Neuroretinal rim assessment is an essential part of a glaucoma work-up, but it tends to be based on loose associations that lack specificity. Now Japanese researchers have developed a specific but significant formula for deciding if a patient’s rim areas indicate a risk for glaucoma. Those with a smaller neuroretinal rim area in the superior half disc, and a greater disc-fovea distance with greater superior and inferior half-rim areas, are more likely to develop various rick factors for glaucoma such as elevated IOP and thinner central corneal thicknesses (CCT).

The researchers looked into 3,762 Japanese residents who were 40 years and older. The subjects were given a detailed ocular examination, including sequential disc stereo photography. The researchers identified 2,474 normal eyes that met the inclusion criteria and analyzed their fundus photographs to measure the disc, rim and β-peripapillary atrophy (PPA) areas. Rims were divided into superior and inferior halves by a line connecting the fovea and disc center.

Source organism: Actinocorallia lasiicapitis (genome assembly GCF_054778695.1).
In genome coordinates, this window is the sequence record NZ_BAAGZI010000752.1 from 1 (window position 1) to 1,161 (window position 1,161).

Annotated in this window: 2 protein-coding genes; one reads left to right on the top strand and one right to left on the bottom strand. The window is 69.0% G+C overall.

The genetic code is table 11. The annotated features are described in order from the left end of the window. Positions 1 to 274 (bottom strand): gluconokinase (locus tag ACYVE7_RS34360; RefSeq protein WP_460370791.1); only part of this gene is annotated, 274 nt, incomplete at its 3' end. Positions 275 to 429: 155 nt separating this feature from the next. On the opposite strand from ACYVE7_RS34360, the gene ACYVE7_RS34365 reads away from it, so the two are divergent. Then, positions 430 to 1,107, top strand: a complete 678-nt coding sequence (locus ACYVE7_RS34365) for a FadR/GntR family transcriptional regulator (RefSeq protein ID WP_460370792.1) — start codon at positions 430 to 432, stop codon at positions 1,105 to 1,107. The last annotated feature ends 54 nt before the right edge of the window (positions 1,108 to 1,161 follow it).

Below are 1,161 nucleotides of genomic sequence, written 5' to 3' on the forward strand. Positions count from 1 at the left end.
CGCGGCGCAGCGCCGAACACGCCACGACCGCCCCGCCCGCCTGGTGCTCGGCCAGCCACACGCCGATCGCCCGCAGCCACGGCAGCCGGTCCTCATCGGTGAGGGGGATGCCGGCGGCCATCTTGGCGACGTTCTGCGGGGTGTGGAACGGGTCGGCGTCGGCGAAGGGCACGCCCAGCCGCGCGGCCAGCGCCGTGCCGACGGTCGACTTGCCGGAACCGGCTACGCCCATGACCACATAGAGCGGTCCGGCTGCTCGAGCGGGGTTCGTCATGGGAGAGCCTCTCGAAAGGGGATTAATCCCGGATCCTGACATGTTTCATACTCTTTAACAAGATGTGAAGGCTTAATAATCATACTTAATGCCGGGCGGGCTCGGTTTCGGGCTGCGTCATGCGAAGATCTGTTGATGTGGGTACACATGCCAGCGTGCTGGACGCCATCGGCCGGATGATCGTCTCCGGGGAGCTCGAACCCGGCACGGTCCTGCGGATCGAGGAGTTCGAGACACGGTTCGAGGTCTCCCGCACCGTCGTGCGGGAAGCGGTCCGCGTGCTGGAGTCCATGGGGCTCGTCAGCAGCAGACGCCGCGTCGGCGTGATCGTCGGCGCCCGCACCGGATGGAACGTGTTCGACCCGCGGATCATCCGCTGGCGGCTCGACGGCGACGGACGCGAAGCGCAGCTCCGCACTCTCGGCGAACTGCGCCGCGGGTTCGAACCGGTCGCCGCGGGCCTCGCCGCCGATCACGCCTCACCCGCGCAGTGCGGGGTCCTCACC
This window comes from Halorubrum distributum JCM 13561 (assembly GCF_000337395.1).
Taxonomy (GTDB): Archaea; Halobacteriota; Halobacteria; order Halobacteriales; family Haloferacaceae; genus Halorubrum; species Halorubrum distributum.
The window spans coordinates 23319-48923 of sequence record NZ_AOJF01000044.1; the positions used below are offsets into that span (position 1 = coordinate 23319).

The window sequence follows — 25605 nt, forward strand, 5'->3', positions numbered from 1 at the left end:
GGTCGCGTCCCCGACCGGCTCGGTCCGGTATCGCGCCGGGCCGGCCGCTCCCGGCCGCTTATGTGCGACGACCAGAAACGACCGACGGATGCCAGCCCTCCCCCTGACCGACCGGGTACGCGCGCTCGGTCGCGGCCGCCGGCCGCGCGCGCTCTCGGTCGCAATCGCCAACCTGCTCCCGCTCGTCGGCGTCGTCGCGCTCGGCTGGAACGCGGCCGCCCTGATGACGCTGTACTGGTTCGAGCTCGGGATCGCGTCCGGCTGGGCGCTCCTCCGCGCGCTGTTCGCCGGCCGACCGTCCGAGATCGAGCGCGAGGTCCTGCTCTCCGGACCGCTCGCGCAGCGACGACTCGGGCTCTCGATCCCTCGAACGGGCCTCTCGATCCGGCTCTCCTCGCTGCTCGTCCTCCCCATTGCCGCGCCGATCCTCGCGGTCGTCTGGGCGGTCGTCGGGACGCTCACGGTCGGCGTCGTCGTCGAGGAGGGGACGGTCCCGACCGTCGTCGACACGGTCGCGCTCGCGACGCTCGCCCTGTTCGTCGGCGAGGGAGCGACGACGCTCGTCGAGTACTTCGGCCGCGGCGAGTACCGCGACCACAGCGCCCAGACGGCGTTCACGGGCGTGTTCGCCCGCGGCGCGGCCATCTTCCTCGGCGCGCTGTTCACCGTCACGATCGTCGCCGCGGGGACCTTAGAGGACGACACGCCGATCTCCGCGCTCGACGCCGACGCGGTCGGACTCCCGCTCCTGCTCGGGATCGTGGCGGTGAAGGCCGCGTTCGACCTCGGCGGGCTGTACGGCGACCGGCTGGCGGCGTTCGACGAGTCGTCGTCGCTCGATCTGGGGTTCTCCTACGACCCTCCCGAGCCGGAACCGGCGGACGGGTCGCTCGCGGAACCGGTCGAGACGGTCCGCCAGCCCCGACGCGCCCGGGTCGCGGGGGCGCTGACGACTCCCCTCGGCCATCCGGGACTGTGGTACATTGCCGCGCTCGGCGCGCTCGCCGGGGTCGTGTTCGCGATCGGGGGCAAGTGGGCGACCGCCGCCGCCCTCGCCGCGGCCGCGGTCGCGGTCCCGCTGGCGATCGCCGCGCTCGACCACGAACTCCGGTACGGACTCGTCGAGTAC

They found that the disc, the rim of the superior and inferior halves and β-PPA areas averaged 2.53mm2±0.50mm2 (SD). After adjusting for other systemic and ocular factors such as age, disc and β-PPA areas, the researchers found the disc-fovea distance correlated positively while IOP and axial length correlated negatively with the rim areas of the superior and inferior halves, respectively. CCT and mean blood pressure correlated positively and male gender negatively, but only when measuring the rim of the superior half.

Iwase A, Sawaguchi S, Tanaka K, et al. Relationship between ocular risk factors for glaucoma and optic disc rim in normal eyes. Br J Ophthalmol. November 15, 2019. [Epub ahead of print].